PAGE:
John Speller's Web Pages Stockbridge & Pittsfield Railroad

John Speller's Web Pages - US Railroads
Stockbridge & Pittsfield Railroad Untitled Untitled Untitled Untitled
The Stockbridge & Pittsfield Railroad was incorporated in Massachusetts on 20 March 1847 to build a 21.9 mile line from Stockbridge to Pittsfield, Mass. It opened for traffic on 1 January 1850, and was operated by the Housatonic Railroad for a period of 99 years under an agreement of 25 January 1850. The line fell into place as the last section of the Housatonic Railroad's main line from Whiteplains, New York to Pittsfield, Massachusetts. The Housatonic Railroad acquired the Stockbridge & Pittsfield Company in 1874, and the Housatonic was in turn acquired by the New York, New Haven & Hartford Railroad in 1898, morphing into Penn Central in 1969 and Conrail in 1976.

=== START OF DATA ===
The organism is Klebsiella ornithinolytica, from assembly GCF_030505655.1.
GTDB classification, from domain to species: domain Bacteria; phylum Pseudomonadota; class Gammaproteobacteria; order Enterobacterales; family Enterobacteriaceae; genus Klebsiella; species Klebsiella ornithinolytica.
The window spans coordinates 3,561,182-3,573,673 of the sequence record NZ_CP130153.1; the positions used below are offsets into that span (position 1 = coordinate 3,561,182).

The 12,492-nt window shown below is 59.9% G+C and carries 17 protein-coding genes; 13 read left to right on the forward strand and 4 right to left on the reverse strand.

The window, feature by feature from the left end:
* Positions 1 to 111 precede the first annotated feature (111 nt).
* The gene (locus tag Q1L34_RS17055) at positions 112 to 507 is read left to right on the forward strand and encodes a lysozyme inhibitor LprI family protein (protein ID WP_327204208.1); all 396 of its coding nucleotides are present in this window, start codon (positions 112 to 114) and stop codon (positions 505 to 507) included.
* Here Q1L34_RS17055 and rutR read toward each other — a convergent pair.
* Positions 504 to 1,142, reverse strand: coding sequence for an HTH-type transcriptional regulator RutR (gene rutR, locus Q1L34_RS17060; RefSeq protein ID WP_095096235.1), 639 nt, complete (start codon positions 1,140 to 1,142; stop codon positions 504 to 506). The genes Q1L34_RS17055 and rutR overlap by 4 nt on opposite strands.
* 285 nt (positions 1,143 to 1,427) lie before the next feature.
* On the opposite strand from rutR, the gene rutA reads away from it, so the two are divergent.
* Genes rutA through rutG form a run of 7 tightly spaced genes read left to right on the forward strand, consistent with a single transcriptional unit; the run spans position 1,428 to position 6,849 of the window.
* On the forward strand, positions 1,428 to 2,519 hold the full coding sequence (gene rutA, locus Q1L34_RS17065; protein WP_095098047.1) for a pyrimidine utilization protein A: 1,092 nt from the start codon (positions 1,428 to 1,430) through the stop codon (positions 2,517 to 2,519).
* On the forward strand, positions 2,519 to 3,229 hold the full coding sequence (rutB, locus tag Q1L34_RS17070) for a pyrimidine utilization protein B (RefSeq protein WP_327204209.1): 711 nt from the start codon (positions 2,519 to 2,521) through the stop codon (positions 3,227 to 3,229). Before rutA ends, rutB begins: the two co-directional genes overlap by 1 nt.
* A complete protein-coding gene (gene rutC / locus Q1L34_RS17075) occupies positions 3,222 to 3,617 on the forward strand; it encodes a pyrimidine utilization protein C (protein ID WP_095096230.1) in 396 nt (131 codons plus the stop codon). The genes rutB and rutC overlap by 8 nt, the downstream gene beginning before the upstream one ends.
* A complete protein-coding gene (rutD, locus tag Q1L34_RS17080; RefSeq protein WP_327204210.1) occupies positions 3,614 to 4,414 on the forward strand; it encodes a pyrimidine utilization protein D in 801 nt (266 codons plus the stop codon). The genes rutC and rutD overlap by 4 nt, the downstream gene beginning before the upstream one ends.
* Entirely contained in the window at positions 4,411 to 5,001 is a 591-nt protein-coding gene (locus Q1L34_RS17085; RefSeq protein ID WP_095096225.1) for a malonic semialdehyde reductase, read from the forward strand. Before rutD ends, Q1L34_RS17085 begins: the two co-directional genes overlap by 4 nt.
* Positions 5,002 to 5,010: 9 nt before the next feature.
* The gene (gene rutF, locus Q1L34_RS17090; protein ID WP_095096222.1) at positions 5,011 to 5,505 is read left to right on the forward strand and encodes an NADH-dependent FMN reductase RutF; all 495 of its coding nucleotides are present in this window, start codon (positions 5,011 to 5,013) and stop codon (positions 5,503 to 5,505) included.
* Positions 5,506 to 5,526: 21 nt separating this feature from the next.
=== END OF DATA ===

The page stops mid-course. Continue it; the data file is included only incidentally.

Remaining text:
Lenox Station burned in 1902 and was replaced by a new structure by the New Haven Railroad, which is now on the National Register of Historic Places. The station is currently the home of the Berkshire Scenic Railroad Museum, which for some years ran scenic train rides over the Stockbridge to Lenox section of the line. The line is now only used for freight by the present-day Housatonic Railroad. It is a pity that a rail connection cannot be provided to Pittsfield, which would allow interchange with the Amtrak "Lake Shore Limited" between Boston and Chicago.
Map of the Stockbridge & Pittsfield Railroad Railroad
Builder's photograph of Rogers 10-wheeler supplied to the Housatonic Railroad in 1890. Note the uneven spacing of the driving wheels
Local train at Stockbridge Railroad Depot in around 1910. Designed by architect Frank Walker in the Richardsonian style in 1893, the depot operated as a passenger station until 1960. Image courtesy of the Library of Congress
Lenox Station, built 1902, and now the Berkshire Scenic Railroad Museum. Image courtesy of Wikipedia Commons
Site Contents Untitled